The API economy is booming and more and more companies are launching API first platforms rather than products. With that comes the need to design API that is consistent, reliable, well-documented, and easy to understand. All of these words are overloaded and packed with a lot of meaning. In this blog article, I want to unpack the word consistent and dive deeper into what it really takes to build a consistent API experience.

Consistency is an important part of interface design — changing the rules for how something works is an unpleasant surprise and can lead to frustration. The cost of interface inconsistency is especially high in the API design space, where every inconsistency leads to more code being written to handle those one-off edge cases. This type of usability bug can really hurt the API developer experience.

Learning how to use an API really means learning the rules for using the interface. That includes every part of the API, from the message format and query parameters of the interface to the presentation style of the documentation. Every API design decision that you make establishes a rule that your users will learn.

Let’s jump right in!

Resources, parameters, requests, responses, and their properties shape an API. So, a consistent API design should have a consistent vocabulary. For example, if you were building a user management module where accounts would be owned by a user, the accounts resource might contain a userId . If there is another resource in the API which owned by the same user, the reference of that user should be denoted by userId as well and not something like ownerId , user , memberId , owner , etc.

The same piece of information in different contexts must be represented with the same vocabulary.

You have to help the developers make the connection between them easily.

While interfacing with APIs in the past, I have seen instances where the error codes/messages might not have been documented, runtime behavior of the API is different from the documented behavior due to lagging updates, models and data structures in the API are inconsistent with the documentation. This happens when the engineering updates are not in sync with the API updates.

It is important to roll out updates to the API and the developer documentation in tandem.

The best way to achieve this is to automate parts of documentation generation with code releases.

I’ll use the same example as above where accounts have a number associated with them and denoted by an API field accountNumber . Ensure that the value of this field is passed as a Number/Integer instead of a String i.e. "accountNumber":8765423 and not "accountNumber":"8765423" .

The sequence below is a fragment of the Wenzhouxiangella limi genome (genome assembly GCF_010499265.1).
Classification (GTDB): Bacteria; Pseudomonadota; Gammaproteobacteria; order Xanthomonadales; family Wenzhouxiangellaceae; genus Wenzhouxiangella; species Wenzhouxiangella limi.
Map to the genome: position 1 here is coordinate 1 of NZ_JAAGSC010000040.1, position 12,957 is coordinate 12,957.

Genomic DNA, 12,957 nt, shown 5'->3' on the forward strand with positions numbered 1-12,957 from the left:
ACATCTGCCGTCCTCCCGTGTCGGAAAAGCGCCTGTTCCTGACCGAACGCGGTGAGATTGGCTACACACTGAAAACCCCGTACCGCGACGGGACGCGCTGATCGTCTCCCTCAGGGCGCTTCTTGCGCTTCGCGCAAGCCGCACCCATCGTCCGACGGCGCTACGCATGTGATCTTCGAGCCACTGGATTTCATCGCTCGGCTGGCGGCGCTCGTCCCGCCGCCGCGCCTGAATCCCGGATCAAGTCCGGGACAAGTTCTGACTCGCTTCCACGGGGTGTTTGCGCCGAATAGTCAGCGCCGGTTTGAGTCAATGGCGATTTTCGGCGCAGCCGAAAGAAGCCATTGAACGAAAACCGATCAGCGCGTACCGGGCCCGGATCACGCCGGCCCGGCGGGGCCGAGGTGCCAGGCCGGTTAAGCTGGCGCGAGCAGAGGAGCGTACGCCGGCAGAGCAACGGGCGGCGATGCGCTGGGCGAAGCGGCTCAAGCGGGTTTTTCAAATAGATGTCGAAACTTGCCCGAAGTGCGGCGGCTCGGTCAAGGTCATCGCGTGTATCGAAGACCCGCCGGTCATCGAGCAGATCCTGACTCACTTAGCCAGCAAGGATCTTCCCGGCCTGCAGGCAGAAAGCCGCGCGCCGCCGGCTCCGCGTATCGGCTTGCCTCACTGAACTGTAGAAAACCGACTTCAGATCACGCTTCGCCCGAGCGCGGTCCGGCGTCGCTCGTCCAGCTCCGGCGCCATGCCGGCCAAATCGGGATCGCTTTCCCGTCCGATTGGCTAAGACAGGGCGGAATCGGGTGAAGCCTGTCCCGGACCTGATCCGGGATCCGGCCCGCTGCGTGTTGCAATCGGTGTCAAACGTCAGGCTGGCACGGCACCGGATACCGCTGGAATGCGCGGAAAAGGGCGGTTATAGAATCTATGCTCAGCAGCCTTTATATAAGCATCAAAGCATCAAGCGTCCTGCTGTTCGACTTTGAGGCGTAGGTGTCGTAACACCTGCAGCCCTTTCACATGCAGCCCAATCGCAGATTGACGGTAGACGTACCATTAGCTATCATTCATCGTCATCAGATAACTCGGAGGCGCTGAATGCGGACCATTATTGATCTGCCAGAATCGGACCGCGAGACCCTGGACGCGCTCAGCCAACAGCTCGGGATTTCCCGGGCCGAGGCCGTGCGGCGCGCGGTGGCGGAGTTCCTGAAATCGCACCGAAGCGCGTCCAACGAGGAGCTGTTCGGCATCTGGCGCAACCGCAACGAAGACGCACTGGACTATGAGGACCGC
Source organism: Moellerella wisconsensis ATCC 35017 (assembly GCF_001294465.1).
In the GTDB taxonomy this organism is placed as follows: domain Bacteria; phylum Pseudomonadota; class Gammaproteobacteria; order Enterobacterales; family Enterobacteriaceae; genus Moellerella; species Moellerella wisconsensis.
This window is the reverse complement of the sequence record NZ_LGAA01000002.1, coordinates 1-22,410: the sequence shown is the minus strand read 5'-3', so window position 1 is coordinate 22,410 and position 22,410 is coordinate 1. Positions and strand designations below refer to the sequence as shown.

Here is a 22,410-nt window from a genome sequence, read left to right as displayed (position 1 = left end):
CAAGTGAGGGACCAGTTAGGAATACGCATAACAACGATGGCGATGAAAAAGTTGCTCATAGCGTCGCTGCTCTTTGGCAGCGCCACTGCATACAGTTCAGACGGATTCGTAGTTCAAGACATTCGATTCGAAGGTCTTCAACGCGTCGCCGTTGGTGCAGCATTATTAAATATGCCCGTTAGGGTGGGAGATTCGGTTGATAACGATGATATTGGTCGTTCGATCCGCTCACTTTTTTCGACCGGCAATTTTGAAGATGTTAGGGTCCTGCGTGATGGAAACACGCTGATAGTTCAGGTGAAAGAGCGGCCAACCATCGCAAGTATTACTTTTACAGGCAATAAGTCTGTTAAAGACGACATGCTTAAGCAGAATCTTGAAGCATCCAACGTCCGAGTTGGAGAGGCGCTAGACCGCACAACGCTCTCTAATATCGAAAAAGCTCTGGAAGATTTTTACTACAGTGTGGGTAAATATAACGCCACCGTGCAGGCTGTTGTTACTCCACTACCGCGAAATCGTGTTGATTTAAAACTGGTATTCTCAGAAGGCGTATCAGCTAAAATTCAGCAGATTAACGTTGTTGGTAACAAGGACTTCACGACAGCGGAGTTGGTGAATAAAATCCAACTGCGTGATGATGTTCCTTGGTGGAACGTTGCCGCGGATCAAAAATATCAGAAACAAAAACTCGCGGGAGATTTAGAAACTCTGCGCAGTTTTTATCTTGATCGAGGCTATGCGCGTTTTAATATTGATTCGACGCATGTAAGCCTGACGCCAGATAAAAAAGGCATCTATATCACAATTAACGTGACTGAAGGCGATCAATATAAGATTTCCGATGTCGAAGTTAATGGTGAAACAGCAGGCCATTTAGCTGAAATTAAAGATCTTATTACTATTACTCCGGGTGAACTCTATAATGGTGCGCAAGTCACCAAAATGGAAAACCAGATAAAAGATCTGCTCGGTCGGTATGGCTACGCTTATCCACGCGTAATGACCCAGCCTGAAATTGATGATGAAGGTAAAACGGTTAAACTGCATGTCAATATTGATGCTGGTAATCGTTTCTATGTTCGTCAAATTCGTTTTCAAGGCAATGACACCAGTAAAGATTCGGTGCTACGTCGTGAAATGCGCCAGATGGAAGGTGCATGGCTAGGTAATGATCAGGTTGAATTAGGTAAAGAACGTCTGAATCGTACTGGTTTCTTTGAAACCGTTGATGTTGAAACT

And this pattern should be consistently followed across all fields of the API for all data types.

The developer should not have to rely on the documentation for every single thing while using the API.

Predictability in the API design helps improve the experience of integrating with the API for the developer.

Let’s take an example — If there is an API field which is denoted by a plural field name and contains array or list as its value, for example:

"accounts": []

The expectation of the developer now would be to see an array or list for every field name that is plural.

Predictable data structures help reduce the number of errors that a developer has to encounter during integration.

If the pattern is not followed consistently, the developer will consistently encounter errors while parsing the API response and will lead to a frustrating integration experience.

Do not add extra layers hierarchy to your endpoint URLs and keep them consistent with all the other endpoint URLs.

For example: The /accounts/{id} and /accounts/blocked/{id} URLs don’t have the same organization. The /accounts/blocked/{id} URL introduces an unexpected level between the collection name and resource ID, making the URL harder to understand. You could potentially use /accounts/{id}?status=blocked as a filter or introduce a new API endpoint such as /blocked_accounts/{id}.

Controls for querying, filtering, and pagination should be consistent across all API endpoints.

If there is an endpoint which lets you query an account based on its status like

GET /accounts?status=[active,inactive,blocked]

Then any other API endpoint which queries a resource based on multiple values of a field should be queried in the same way. Inconsistencies with things like query controls arise when incremental improvements are made to different API endpoints to support additional features but similar updates are not applied across all API endpoints.

Your API should use similar methods to perform similar type of operations.

If there is an endpoint that uses the POST method to create and update resources then all endpoints should follow the similar pattern. Similarly, if an endpoint uses POST method to create a resource and PUT method to update a resource, then all endpoints should follow that pattern.

Does your API throw the same error code and messages for similar behavior for different endpoints? For example, if you are throwing an error for Invalid Request Parameters , which is one of the most common API errors, then you must not only use the same error code but also the same message across all endpoints.

Do not assume how a developer will consume the API.

There can be developers who are using error messages to parse the error even though it might not be the best coding practice.

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